Chancellor Leilo swallowed his fear, gripping his chair for support. He had scores of years on this boy - perhaps he could not fight, but there was no honour in being afraid.
“What have you done with Inglis?” Leilo demanded.
“Inglis is just fine. He is not hurt," the man crooned. His presence in the hut brought the faint smell of cinnamon. It almost made Leilo gag.
“You use our ways against us. You are worse than a traitor."
The boy laughed, and advanced into the hut. “Us?” he challenged. “What purpose does the Yiga Clan have anymore? Or have you been in this hovel for so long that you did not hear? Did not see?”
“I will not tolerate this, deserter," Leilo barked. “Leave us! Run away with your tail between your legs - just as you did those years ago!”
The deserter ignored him, unflinching. “Calamity Ganon is dead. Slain no doubt by the Champion and that magic of his. And he lives. He’s been spotted in Necluda, travelling with some Hylian girl."
Chancellor Leilo felt his heart seize with a mixture of fear and resignation. He tried to keep his face as steely as he could, but his soul was old, and his spirit was no longer strong. The deserter noticed, wicked smile widening.
“Hyrule Castle waits to be conquered," he goaded,taking another step into the hut. “And the Yiga sit and nibble their feathers while it lays empty."
“We cannot operate without a Master,” Leilo protested, despair still swimming his mind. “My work is of paramount importance. You - you shouldn’t even care what we do!”
A gust of wind sent a fine rain of dust down from the rafters, adding another coat of silt to the already stuffy and dirt-strewn hut. Chancellor Leilo was unable to stop himself from coughing, hacking and lurching while the deserter looked on and grinned.
“Just because I’m no longer part of your little club doesn’t mean I no longer care," he said in his sing-song voice. “There’s so much to be done now that the Champion has sealed away that beast in the Castle."
Leilo composed himself, leaning haggardly against his chair for support. He knew the deserter’s heart just as he knew the cinnamon scent that followed wherever he went. Despite his aging mind, Chancellor Leilo remembered well the short years that the deserter studied under his tutelage. “You think it will mean there will finally be a place for you? You think the world will change that fast? I don’t care for your ambitions, deserter, no more than I did when you left us."
The deserter surged forward, his balled fist curving in an arc in front of him and striking Chancellor Leilo in the ribs. The Chancellor hurtled backwards as his attacker pinned him against the wall.
“You should care, Leilo,” he whispered with menace. “Because one of the obstacles to my ambitions is you."
The Chancellor squealed like a chick, his breath ragged as he battled the dust in the air and the immoveable fingers at his throat. “Inglis! Inglis! ” he cried.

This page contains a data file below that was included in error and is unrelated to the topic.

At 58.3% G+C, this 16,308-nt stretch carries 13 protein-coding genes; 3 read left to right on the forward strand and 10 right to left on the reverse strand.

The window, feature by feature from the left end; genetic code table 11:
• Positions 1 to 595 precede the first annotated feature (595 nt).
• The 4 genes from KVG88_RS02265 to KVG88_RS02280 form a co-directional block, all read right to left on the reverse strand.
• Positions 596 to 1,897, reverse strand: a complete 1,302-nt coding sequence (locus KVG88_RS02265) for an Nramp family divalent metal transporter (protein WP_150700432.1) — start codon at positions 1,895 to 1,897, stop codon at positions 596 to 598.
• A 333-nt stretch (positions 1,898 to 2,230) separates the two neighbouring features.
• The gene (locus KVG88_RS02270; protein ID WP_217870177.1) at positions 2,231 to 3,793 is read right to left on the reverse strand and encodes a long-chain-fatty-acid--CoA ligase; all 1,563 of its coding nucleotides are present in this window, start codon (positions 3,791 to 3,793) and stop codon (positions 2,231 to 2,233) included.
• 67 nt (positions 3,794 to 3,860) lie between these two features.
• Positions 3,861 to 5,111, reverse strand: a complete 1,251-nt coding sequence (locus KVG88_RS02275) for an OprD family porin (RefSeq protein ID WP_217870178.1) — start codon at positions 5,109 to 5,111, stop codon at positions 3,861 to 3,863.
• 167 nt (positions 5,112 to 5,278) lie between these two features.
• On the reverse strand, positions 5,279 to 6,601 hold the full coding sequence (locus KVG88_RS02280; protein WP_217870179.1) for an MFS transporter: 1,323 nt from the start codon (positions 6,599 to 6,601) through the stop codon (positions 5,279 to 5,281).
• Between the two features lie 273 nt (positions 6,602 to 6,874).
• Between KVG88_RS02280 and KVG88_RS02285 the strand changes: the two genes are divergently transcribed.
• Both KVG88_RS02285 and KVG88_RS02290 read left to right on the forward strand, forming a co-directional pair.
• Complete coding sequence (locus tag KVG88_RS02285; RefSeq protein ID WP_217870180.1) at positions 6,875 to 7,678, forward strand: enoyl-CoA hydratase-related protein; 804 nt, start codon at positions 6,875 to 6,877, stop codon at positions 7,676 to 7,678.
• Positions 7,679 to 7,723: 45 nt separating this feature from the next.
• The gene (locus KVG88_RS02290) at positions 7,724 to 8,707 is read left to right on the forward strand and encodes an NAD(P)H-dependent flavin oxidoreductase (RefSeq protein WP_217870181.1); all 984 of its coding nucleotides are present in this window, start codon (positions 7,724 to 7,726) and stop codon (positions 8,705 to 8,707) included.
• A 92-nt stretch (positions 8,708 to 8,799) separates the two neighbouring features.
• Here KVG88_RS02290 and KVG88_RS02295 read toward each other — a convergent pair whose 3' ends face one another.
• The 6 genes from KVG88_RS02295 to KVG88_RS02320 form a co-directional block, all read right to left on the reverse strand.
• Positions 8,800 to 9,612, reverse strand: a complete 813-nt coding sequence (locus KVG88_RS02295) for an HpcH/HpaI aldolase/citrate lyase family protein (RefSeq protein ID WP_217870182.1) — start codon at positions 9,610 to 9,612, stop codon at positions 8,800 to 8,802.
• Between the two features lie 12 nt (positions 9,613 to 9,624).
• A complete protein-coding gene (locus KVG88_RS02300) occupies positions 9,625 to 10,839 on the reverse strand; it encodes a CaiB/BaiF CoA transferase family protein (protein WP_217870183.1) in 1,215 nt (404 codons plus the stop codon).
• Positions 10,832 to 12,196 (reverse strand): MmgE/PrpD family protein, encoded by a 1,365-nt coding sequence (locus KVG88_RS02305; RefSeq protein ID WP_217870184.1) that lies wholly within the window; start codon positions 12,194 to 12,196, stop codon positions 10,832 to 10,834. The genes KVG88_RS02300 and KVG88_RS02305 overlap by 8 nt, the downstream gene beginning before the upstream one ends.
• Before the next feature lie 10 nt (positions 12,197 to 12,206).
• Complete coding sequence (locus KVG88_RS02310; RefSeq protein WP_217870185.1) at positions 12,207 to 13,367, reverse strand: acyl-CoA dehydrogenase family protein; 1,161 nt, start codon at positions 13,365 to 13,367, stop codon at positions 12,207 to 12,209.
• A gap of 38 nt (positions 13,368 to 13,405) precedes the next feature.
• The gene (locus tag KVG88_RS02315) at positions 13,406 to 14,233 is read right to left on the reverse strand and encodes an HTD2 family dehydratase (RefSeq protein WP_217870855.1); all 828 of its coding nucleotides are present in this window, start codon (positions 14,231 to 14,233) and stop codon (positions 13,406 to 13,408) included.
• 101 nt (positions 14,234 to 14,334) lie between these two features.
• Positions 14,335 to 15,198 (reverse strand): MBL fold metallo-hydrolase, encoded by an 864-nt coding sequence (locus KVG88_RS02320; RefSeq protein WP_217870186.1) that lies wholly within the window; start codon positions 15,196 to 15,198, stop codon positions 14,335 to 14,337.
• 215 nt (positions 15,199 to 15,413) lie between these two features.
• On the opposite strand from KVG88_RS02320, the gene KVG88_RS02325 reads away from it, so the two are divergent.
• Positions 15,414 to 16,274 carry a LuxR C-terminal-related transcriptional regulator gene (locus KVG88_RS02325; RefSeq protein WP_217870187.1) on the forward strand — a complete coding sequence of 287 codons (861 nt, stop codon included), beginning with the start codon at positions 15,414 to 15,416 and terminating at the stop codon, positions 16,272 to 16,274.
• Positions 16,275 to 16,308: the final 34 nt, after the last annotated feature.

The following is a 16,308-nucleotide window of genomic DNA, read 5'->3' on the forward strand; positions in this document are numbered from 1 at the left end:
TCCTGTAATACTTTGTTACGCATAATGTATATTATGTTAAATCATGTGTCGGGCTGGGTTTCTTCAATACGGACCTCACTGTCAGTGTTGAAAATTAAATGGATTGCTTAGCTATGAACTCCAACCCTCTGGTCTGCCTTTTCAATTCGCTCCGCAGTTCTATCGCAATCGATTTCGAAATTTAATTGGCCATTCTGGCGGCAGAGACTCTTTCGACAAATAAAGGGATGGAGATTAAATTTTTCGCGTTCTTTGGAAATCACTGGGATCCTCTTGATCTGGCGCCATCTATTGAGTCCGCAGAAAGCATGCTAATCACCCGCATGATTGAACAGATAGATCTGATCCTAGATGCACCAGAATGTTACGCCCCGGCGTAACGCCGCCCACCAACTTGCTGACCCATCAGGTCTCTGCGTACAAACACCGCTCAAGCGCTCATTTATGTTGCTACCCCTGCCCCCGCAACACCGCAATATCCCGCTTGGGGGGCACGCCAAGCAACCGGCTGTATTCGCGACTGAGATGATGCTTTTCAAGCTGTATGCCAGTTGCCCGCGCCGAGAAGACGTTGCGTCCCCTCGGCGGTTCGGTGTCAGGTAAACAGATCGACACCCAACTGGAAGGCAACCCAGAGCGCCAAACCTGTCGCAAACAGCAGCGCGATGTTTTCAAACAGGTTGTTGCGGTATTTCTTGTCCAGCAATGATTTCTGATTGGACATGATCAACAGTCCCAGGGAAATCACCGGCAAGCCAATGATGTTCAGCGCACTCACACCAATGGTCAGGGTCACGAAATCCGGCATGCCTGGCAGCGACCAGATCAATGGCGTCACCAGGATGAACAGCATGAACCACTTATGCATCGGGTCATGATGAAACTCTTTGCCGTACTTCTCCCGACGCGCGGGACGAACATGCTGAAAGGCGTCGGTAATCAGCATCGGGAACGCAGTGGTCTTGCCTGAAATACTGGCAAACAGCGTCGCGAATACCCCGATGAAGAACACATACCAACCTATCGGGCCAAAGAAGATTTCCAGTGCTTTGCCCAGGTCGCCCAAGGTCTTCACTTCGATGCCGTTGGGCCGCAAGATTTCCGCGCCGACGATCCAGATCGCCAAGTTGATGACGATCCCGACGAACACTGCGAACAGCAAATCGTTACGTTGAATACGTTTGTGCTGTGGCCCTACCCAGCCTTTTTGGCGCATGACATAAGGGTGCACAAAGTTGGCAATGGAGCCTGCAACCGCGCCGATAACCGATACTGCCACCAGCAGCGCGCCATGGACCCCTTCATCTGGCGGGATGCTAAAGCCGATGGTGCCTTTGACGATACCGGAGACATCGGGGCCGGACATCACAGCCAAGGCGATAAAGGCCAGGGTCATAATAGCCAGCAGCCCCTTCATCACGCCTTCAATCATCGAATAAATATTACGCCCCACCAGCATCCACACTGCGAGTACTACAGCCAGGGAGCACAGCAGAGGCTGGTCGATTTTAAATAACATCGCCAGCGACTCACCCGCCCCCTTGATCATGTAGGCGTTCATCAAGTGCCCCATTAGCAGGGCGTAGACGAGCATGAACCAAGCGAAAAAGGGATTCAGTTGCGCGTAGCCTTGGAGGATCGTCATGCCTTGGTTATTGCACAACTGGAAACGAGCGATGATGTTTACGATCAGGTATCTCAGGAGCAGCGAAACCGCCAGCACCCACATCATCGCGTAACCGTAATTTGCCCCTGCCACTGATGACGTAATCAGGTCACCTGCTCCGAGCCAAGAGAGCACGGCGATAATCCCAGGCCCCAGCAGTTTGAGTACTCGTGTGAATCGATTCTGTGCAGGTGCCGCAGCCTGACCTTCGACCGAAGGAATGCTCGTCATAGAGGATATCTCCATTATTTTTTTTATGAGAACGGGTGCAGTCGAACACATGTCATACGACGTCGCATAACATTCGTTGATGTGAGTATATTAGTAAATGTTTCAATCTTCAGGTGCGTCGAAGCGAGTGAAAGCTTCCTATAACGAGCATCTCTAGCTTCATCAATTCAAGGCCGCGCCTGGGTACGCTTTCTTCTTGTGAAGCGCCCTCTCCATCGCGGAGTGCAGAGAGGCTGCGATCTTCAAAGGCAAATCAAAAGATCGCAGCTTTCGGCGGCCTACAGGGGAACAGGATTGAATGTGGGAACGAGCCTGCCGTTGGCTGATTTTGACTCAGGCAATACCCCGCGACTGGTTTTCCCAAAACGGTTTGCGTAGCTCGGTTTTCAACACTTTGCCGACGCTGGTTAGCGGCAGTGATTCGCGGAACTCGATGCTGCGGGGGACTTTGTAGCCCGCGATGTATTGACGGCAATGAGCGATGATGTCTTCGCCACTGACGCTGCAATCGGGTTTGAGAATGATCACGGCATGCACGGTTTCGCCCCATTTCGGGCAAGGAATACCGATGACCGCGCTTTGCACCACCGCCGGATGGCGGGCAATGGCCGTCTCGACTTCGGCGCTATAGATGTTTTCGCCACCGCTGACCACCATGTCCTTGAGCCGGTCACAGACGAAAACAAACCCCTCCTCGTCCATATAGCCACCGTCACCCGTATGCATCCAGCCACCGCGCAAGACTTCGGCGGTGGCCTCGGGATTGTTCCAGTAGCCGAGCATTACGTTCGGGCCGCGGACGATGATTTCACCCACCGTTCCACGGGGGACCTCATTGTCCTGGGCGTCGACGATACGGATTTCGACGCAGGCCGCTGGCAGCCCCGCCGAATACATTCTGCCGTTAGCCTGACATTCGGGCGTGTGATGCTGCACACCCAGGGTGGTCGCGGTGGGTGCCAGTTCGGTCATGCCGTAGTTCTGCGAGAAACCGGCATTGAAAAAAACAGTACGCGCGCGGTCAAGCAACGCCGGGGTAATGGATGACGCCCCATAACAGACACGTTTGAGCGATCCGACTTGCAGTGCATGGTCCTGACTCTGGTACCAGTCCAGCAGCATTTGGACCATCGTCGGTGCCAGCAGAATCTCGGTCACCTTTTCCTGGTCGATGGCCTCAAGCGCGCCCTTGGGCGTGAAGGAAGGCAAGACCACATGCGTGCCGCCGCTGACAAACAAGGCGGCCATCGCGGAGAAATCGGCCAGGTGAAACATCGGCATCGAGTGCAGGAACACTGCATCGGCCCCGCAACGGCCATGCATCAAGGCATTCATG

“You see," the deserter continued, as if the Chancellor were making no sound at all, “I know that your Yiga will make move for Hyrule Castle the second you have a new Master. And since I’m yet to gather my forces, I figure the best way to stall for time is to prevent the election from occurring at all."
“Inglis!” the Chancellor shrieked. He flailed his arms and legs, but the boy’s greater strength kept him pinned to the wall. “Inglis!”
His assistant appeared at the doorway, and regarded the Chancellor stoically. “At the ready, Chancellor," Inglis said calmly. He nodded to the shanty’s other occupant. “At the ready, Chief."
“Very good, Inglis." the deserter replied, not taking his eyes off the chancellor.
“You...you…” the Chancellor regarded Inglis with disbelief. “With him?”
“Always have been, Chancellor." Inglis answered. The deserter seemed to take great pleasure in the exchange, his dark eyes hungry for the Chancellor’s reaction.
“My people will survive me," the Chancellor croaked, feeling suddenly faint, and light - lighter than he had felt since his youth.
“No," the deserter smiled. “There’s a new regime coming to Hyrule."
A sharp pain ripped through the Chancellor’s chest before he even noticed the dagger in his attacker’s hand. The deserter withdrew, and Leilo toppled down onto the dirt-strewn floor, his lungs afire with pain.
“Cin… why, Cine…?” he muttered before his breath left him, watching helplessly the deserter sauntered uncaringly towards the doorway.
“Come, Inglis," he smiled, patting Leilo’s assistant on the back. “We need to make it into Karusa Valley before this storm hits."
There was another creak, and the pair were gone. Chanellor Leilo closed his eyes, feeling the essence within him slowly fade. The hut stank of dust and dirt and cinnamon, and Leilo was unable to escape it, any of it. Not the stench, not his death, and not the storm.